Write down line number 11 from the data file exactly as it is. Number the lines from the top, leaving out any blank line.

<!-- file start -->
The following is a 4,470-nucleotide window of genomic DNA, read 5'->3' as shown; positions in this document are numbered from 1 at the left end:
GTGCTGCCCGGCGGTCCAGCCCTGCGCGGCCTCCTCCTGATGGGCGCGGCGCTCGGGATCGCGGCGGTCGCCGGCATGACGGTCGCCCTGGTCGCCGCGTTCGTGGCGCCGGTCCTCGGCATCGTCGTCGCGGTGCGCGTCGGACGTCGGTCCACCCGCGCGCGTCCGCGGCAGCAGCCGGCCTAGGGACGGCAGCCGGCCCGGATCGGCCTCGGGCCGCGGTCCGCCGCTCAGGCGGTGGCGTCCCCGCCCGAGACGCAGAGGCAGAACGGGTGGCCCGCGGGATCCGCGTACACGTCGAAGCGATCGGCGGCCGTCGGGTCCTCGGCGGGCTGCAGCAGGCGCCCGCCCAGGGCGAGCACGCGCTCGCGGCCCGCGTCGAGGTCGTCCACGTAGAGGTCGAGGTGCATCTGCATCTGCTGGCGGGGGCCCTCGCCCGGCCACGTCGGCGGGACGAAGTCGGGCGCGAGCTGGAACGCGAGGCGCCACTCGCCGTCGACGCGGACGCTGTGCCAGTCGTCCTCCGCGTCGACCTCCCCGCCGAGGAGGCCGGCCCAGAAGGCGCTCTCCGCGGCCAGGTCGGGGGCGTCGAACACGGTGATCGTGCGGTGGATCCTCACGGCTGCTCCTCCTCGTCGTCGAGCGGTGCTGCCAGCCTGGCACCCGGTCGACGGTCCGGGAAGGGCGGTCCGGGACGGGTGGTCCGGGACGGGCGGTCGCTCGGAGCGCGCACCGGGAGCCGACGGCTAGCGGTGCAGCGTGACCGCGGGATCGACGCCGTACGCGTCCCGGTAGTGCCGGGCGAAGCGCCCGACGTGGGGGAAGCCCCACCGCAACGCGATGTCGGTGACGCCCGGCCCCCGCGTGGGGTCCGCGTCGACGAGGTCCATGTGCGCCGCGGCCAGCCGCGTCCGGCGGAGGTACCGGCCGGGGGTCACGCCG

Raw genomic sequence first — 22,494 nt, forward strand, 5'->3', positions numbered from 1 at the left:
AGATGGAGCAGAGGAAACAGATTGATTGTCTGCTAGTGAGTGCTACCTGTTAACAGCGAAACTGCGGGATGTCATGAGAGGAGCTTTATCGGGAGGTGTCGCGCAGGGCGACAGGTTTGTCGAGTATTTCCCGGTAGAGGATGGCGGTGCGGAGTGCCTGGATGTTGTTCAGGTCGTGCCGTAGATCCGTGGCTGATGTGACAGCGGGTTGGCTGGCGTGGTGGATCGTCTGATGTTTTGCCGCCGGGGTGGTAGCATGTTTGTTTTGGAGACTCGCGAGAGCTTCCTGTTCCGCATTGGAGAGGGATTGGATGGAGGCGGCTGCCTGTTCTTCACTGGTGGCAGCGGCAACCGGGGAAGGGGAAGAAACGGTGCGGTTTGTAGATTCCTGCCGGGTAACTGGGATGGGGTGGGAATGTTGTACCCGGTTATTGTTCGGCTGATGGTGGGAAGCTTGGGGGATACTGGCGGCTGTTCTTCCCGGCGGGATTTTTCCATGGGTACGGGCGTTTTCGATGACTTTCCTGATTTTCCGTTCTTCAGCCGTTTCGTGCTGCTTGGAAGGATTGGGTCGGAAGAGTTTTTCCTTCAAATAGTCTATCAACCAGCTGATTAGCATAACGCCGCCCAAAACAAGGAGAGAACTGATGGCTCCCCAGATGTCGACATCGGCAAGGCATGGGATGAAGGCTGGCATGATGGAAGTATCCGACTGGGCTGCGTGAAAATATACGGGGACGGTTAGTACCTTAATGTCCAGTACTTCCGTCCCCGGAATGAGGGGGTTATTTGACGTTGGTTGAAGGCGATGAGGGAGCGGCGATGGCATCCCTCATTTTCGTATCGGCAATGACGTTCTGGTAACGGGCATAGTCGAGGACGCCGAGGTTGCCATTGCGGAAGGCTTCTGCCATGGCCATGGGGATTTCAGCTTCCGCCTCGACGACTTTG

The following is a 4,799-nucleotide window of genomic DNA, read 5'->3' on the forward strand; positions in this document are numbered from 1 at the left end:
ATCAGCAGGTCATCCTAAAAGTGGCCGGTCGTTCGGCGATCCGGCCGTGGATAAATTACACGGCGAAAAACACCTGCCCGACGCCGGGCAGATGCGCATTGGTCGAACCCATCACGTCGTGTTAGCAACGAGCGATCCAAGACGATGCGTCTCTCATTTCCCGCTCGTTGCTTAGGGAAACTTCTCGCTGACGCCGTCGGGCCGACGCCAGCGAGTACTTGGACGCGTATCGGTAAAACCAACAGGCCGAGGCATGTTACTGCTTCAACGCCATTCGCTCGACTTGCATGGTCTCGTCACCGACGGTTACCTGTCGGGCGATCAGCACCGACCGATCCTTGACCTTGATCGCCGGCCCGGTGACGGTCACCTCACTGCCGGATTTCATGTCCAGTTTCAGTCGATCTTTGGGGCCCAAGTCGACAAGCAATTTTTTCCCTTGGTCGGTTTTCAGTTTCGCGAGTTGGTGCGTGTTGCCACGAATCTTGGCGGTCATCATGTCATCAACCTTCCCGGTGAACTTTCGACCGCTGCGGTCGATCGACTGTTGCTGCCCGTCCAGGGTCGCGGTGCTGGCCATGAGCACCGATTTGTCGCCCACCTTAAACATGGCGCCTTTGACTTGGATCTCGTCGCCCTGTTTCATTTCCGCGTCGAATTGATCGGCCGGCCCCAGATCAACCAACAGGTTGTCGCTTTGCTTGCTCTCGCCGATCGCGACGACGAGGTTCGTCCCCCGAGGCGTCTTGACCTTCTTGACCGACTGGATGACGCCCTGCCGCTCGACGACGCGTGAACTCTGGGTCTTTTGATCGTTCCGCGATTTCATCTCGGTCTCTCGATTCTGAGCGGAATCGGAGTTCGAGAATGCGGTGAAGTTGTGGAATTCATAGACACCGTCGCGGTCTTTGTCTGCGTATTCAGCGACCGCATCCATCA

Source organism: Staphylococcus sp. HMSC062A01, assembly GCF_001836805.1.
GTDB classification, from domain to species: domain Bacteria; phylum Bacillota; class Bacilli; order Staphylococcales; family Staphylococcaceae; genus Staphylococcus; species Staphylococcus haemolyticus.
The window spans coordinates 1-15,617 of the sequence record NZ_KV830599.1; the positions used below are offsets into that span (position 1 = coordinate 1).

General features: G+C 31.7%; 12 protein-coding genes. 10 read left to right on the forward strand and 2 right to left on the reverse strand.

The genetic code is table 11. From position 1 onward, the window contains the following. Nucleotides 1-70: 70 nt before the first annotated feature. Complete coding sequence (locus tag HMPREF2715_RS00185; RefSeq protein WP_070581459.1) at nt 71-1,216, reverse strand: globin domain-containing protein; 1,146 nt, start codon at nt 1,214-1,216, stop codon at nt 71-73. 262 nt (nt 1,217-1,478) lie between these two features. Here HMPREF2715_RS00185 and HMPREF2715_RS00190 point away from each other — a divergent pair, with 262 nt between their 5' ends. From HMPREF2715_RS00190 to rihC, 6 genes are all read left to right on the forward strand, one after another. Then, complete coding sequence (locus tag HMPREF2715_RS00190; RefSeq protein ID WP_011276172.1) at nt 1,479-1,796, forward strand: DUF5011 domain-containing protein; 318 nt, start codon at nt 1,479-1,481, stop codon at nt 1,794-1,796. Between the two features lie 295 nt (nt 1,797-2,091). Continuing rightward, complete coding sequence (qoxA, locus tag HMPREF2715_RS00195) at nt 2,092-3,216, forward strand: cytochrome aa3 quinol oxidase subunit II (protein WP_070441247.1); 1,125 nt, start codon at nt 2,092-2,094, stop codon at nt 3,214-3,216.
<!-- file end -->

The genetic code is table 11. From position 1 onward, the window contains the following. Nucleotides 1-70: 70 nt before the first annotated feature. Complete coding sequence (locus tag HMPREF2715_RS00185; RefSeq protein WP_070581459.1) at nt 71-1,216, reverse strand: globin domain-containing protein; 1,146 nt, start codon at nt 1,214-1,216, stop codon at nt 71-73. 262 nt (nt 1,217-1,478) lie between these two features. Here HMPREF2715_RS00185 and HMPREF2715_RS00190 point away from each other — a divergent pair, with 262 nt between their 5' ends. From HMPREF2715_RS00190 to rihC, 6 genes are all read left to right on the forward strand, one after another. Then, complete coding sequence (locus tag HMPREF2715_RS00190; RefSeq protein ID WP_011276172.1) at nt 1,479-1,796, forward strand: DUF5011 domain-containing protein; 318 nt, start codon at nt 1,479-1,481, stop codon at nt 1,794-1,796. Between the two features lie 295 nt (nt 1,797-2,091). Continuing rightward, complete coding sequence (qoxA, locus tag HMPREF2715_RS00195) at nt 2,092-3,216, forward strand: cytochrome aa3 quinol oxidase subunit II (protein WP_070441247.1); 1,125 nt, start codon at nt 2,092-2,094, stop codon at nt 3,214-3,216.